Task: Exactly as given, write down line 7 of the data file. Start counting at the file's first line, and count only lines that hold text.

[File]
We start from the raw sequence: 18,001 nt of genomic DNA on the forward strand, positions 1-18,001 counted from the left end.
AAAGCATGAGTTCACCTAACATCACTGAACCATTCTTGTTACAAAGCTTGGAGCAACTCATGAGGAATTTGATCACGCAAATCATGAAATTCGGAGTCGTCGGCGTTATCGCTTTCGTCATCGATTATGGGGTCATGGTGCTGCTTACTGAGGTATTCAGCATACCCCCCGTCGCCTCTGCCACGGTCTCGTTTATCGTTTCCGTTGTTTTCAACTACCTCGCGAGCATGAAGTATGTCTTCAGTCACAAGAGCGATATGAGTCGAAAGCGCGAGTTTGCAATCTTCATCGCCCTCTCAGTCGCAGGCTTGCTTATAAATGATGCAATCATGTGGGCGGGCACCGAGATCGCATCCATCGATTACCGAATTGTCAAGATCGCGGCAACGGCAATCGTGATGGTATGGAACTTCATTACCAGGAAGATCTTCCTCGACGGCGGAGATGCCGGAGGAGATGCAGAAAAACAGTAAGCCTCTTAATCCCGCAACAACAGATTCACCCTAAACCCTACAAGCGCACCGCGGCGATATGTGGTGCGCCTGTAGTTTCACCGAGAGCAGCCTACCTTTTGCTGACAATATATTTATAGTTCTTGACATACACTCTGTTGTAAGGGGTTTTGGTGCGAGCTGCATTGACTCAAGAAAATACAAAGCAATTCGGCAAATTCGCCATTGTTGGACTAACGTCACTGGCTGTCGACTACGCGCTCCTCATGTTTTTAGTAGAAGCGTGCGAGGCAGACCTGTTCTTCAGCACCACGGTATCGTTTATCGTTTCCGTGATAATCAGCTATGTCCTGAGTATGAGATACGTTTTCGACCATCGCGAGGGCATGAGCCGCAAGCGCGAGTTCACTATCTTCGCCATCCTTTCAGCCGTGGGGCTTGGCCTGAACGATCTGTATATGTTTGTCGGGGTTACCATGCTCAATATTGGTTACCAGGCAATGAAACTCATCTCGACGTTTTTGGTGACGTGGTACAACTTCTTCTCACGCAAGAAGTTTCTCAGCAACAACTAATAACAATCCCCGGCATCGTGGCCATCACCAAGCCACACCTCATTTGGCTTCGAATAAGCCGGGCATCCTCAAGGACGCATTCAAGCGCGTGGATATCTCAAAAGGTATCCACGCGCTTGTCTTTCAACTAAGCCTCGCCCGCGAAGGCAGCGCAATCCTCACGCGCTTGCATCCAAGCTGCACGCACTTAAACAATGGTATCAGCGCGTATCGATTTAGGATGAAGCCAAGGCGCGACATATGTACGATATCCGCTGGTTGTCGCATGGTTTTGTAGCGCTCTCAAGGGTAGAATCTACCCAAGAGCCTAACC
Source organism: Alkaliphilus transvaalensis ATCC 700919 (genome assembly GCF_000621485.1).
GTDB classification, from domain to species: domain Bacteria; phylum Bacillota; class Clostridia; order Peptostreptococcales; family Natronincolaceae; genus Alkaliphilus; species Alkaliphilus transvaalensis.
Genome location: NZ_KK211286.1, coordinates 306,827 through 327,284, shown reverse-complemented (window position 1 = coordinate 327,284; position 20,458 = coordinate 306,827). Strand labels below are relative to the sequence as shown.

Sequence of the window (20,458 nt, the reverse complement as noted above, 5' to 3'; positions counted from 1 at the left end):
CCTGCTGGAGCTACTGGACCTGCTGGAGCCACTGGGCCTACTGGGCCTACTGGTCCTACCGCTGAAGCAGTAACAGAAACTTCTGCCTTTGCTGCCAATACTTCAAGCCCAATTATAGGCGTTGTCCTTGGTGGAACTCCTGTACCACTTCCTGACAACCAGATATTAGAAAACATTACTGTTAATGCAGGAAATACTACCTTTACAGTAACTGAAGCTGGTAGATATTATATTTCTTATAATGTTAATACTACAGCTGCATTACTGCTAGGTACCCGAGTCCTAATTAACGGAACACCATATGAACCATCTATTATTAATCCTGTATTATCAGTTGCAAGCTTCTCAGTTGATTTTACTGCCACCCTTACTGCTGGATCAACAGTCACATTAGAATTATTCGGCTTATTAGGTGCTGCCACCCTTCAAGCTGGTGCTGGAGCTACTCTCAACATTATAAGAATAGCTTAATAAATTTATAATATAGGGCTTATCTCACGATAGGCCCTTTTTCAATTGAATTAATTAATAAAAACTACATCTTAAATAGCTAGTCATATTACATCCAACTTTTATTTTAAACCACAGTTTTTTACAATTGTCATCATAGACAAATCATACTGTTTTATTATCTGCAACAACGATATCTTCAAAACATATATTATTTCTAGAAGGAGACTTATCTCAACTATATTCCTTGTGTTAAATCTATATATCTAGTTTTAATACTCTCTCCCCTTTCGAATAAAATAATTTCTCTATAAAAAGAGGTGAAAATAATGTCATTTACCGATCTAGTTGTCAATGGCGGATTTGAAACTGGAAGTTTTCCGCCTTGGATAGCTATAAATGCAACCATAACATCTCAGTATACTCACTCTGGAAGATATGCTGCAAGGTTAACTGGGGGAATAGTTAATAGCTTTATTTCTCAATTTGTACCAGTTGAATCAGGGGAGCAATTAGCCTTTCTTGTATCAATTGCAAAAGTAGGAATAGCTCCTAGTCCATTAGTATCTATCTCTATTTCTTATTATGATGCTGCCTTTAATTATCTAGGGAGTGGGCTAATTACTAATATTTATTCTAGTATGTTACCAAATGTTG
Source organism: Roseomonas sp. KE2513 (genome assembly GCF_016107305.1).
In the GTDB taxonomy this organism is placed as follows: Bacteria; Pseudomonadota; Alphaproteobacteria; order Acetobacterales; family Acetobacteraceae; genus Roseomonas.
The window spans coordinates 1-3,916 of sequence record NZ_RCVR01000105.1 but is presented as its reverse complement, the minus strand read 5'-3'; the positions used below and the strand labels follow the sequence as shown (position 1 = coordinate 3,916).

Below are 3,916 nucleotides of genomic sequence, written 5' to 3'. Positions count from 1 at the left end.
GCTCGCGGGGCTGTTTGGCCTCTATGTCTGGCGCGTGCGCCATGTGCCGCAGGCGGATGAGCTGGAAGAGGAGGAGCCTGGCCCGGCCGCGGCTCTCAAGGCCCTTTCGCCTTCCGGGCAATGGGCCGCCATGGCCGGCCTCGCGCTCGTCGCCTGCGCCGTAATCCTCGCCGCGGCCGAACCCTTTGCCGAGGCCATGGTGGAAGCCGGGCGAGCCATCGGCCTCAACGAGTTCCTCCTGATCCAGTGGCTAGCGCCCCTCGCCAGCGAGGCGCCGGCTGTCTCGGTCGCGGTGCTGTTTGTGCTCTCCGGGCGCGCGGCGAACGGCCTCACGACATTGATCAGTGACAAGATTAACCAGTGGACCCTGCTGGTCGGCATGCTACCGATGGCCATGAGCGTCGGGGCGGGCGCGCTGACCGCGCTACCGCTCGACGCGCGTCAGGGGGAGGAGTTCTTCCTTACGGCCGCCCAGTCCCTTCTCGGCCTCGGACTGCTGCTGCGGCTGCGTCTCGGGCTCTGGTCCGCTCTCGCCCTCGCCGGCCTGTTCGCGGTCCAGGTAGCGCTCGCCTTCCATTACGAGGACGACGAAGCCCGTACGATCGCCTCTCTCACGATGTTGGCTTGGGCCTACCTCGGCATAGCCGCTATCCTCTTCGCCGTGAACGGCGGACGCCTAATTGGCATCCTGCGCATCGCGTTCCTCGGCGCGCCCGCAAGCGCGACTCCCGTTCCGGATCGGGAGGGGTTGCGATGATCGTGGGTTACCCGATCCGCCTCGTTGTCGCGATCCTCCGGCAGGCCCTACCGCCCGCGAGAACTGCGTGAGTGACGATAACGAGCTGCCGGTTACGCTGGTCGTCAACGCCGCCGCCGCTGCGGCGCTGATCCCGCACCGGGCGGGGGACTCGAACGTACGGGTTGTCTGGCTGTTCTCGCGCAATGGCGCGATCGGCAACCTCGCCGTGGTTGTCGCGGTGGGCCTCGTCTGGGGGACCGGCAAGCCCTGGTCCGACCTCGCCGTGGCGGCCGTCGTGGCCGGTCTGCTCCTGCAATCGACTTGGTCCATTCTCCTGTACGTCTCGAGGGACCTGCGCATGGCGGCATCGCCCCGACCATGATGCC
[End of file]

CCTGCTGGAGCTACTGGACCTGCTGGAGCCACTGGGCCTACTGGGCCTACTGGTCCTACCGCTGAAGCAGTAACAGAAACTTCTGCCTTTGCTGCCAATACTTCAAGCCCAATTATAGGCGTTGTCCTTGGTGGAACTCCTGTACCACTTCCTGACAACCAGATATTAGAAAACATTACTGTTAATGCAGGAAATACTACCTTTACAGTAACTGAAGCTGGTAGATATTATATTTCTTATAATGTTAATACTACAGCTGCATTACTGCTAGGTACCCGAGTCCTAATTAACGGAACACCATATGAACCATCTATTATTAATCCTGTATTATCAGTTGCAAGCTTCTCAGTTGATTTTACTGCCACCCTTACTGCTGGATCAACAGTCACATTAGAATTATTCGGCTTATTAGGTGCTGCCACCCTTCAAGCTGGTGCTGGAGCTACTCTCAACATTATAAGAATAGCTTAATAAATTTATAATATAGGGCTTATCTCACGATAGGCCCTTTTTCAATTGAATTAATTAATAAAAACTACATCTTAAATAGCTAGTCATATTACATCCAACTTTTATTTTAAACCACAGTTTTTTACAATTGTCATCATAGACAAATCATACTGTTTTATTATCTGCAACAACGATATCTTCAAAACATATATTATTTCTAGAAGGAGACTTATCTCAACTATATTCCTTGTGTTAAATCTATATATCTAGTTTTAATACTCTCTCCCCTTTCGAATAAAATAATTTCTCTATAAAAAGAGGTGAAAATAATGTCATTTACCGATCTAGTTGTCAATGGCGGATTTGAAACTGGAAGTTTTCCGCCTTGGATAGCTATAAATGCAACCATAACATCTCAGTATACTCACTCTGGAAGATATGCTGCAAGGTTAACTGGGGGAATAGTTAATAGCTTTATTTCTCAATTTGTACCAGTTGAATCAGGGGAGCAATTAGCCTTTCTTGTATCAATTGCAAAAGTAGGAATAGCTCCTAGTCCATTAGTATCTATCTCTATTTCTTATTATGATGCTGCCTTTAATTATCTAGGGAGTGGGCTAATTACTAATATTTATTCTAGTATGTTACCAAATGTTG